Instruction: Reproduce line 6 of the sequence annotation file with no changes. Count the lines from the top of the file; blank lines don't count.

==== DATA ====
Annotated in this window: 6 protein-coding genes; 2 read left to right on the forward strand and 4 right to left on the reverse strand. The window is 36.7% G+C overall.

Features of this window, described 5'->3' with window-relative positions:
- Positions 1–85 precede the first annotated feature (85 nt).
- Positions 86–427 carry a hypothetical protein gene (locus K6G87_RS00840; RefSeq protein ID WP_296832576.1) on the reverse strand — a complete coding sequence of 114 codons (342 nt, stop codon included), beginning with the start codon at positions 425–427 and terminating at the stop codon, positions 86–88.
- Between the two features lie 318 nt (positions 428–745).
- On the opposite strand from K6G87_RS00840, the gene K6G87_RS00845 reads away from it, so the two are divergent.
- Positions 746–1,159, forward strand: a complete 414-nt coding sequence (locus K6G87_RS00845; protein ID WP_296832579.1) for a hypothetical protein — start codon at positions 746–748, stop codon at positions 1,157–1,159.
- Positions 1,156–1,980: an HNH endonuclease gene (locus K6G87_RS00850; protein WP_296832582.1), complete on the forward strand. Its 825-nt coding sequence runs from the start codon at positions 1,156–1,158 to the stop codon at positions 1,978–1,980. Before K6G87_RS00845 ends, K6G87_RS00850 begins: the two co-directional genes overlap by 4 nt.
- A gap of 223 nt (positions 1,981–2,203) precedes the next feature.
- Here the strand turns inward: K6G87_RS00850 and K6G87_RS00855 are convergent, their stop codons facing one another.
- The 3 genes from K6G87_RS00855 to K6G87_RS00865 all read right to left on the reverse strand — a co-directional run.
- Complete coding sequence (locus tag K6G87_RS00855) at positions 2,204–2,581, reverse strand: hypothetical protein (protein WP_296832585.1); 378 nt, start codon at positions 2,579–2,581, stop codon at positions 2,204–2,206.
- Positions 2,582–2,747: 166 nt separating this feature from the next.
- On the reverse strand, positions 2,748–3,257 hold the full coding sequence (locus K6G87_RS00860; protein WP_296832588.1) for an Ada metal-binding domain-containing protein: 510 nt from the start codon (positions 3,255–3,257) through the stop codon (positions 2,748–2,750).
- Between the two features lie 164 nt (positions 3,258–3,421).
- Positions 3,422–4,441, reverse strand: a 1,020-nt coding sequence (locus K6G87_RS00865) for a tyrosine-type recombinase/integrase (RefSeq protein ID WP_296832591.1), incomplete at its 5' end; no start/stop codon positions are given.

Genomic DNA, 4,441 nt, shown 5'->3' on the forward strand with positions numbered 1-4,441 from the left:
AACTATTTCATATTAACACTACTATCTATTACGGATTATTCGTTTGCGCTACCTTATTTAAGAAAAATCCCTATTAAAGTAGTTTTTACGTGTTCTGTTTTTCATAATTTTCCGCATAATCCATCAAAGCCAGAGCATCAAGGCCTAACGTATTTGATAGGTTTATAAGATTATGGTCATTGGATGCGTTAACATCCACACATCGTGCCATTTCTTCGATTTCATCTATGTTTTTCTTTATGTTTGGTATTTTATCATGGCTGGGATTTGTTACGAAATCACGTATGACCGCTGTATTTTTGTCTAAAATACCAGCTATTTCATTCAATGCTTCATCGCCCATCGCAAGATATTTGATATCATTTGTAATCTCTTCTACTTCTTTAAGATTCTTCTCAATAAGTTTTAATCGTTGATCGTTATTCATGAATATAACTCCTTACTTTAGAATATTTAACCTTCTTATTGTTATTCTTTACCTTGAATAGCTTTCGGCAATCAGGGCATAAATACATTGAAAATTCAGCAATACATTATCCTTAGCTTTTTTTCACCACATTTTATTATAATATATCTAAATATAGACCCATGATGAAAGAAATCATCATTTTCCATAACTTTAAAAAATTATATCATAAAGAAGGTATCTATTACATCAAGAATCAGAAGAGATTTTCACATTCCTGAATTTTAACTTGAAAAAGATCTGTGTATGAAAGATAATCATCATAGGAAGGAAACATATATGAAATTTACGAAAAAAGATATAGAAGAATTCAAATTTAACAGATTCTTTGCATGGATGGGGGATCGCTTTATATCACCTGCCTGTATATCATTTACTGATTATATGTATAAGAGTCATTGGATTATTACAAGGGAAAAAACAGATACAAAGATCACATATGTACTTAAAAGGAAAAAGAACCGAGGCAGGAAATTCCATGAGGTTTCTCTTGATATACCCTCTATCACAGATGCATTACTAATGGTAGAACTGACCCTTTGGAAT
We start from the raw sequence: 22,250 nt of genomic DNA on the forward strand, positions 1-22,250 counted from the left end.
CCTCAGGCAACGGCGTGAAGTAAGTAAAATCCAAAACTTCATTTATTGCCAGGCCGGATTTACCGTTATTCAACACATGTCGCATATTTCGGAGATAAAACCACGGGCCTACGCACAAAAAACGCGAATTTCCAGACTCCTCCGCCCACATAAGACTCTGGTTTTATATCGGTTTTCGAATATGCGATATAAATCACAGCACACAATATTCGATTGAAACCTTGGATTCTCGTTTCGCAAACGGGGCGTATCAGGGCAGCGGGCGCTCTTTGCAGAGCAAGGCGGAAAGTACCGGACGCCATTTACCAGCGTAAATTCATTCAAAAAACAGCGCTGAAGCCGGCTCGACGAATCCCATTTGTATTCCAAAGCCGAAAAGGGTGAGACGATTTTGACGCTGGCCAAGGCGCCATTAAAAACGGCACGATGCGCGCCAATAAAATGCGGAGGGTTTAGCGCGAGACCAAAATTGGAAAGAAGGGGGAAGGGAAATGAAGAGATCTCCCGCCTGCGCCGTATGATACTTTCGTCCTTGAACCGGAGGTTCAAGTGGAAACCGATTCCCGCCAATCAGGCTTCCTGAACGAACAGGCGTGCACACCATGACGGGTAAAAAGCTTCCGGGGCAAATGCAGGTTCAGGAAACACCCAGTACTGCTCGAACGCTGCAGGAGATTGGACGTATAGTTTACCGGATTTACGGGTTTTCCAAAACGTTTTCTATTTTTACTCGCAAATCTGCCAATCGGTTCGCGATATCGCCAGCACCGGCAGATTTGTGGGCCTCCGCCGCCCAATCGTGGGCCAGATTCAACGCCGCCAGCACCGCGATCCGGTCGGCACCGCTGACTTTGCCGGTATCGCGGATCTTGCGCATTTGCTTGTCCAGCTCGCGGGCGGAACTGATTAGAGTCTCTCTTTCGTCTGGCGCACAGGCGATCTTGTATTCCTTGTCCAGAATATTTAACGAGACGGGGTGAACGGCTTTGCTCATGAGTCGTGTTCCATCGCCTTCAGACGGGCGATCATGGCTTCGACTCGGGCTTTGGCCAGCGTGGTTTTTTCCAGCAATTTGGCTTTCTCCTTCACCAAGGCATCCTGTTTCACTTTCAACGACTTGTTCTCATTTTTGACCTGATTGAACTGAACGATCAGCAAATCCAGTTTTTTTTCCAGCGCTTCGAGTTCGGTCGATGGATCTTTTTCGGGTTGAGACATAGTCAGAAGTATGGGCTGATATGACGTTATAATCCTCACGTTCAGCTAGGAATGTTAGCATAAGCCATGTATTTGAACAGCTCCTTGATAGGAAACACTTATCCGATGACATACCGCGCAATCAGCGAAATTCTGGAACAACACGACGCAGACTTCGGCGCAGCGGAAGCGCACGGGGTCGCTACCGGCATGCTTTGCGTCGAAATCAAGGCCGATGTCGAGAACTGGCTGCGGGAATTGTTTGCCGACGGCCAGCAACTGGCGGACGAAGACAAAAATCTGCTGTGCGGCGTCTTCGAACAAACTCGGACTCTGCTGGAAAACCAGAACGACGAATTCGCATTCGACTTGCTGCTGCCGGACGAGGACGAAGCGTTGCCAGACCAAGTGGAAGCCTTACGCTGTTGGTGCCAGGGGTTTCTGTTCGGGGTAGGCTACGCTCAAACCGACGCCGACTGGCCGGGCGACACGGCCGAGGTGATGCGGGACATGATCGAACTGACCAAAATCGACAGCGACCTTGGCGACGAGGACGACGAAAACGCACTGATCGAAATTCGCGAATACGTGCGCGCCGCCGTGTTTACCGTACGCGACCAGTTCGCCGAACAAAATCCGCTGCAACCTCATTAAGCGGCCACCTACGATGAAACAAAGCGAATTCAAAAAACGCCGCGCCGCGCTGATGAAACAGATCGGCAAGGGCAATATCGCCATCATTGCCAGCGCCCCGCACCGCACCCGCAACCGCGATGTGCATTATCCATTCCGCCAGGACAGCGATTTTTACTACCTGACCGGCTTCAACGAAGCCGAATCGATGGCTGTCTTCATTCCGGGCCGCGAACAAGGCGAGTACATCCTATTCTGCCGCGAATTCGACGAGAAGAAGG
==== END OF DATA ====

- On the opposite strand from K6G87_RS00840, the gene K6G87_RS00845 reads away from it, so the two are divergent.